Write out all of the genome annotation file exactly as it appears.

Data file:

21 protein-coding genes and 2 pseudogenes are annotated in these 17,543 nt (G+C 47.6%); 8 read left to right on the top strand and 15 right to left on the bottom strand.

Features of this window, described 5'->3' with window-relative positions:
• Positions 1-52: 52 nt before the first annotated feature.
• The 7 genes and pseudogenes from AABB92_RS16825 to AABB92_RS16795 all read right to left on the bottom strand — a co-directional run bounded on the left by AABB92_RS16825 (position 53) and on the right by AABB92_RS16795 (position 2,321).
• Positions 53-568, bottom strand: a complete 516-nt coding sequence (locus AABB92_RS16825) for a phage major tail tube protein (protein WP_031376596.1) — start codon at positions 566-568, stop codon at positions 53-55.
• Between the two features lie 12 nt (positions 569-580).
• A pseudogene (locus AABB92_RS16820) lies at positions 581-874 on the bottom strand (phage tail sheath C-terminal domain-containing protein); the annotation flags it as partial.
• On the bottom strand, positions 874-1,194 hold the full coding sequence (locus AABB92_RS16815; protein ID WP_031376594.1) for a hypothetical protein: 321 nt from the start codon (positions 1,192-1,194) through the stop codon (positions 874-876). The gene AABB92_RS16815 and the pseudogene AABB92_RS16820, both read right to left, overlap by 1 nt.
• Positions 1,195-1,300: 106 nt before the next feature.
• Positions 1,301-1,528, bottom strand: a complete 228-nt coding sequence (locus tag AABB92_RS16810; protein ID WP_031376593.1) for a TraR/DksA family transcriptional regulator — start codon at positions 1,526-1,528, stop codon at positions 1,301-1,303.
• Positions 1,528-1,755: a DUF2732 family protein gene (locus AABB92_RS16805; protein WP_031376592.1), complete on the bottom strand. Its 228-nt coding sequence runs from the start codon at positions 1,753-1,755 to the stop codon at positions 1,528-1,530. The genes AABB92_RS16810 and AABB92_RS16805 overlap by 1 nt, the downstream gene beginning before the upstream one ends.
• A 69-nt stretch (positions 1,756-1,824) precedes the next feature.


21 protein-coding genes and 2 pseudogenes are annotated in these 17,543 nt (G+C 47.6%); 8 read left to right on the top strand and 15 right to left on the bottom strand.

Features of this window, described 5'->3' with window-relative positions:
• Positions 1-52: 52 nt before the first annotated feature.
• The 7 genes and pseudogenes from AABB92_RS16825 to AABB92_RS16795 all read right to left on the bottom strand — a co-directional run bounded on the left by AABB92_RS16825 (position 53) and on the right by AABB92_RS16795 (position 2,321).
• Positions 53-568, bottom strand: a complete 516-nt coding sequence (locus AABB92_RS16825) for a phage major tail tube protein (protein WP_031376596.1) — start codon at positions 566-568, stop codon at positions 53-55.
• Between the two features lie 12 nt (positions 569-580).
• A pseudogene (locus AABB92_RS16820) lies at positions 581-874 on the bottom strand (phage tail sheath C-terminal domain-containing protein); the annotation flags it as partial.
• On the bottom strand, positions 874-1,194 hold the full coding sequence (locus AABB92_RS16815; protein ID WP_031376594.1) for a hypothetical protein: 321 nt from the start codon (positions 1,192-1,194) through the stop codon (positions 874-876). The gene AABB92_RS16815 and the pseudogene AABB92_RS16820, both read right to left, overlap by 1 nt.
• Positions 1,195-1,300: 106 nt before the next feature.
• Positions 1,301-1,528, bottom strand: a complete 228-nt coding sequence (locus tag AABB92_RS16810; protein ID WP_031376593.1) for a TraR/DksA family transcriptional regulator — start codon at positions 1,526-1,528, stop codon at positions 1,301-1,303.
• Positions 1,528-1,755: a DUF2732 family protein gene (locus AABB92_RS16805; protein WP_031376592.1), complete on the bottom strand. Its 228-nt coding sequence runs from the start codon at positions 1,753-1,755 to the stop codon at positions 1,528-1,530. The genes AABB92_RS16810 and AABB92_RS16805 overlap by 1 nt, the downstream gene beginning before the upstream one ends.
• A 69-nt stretch (positions 1,756-1,824) precedes the next feature.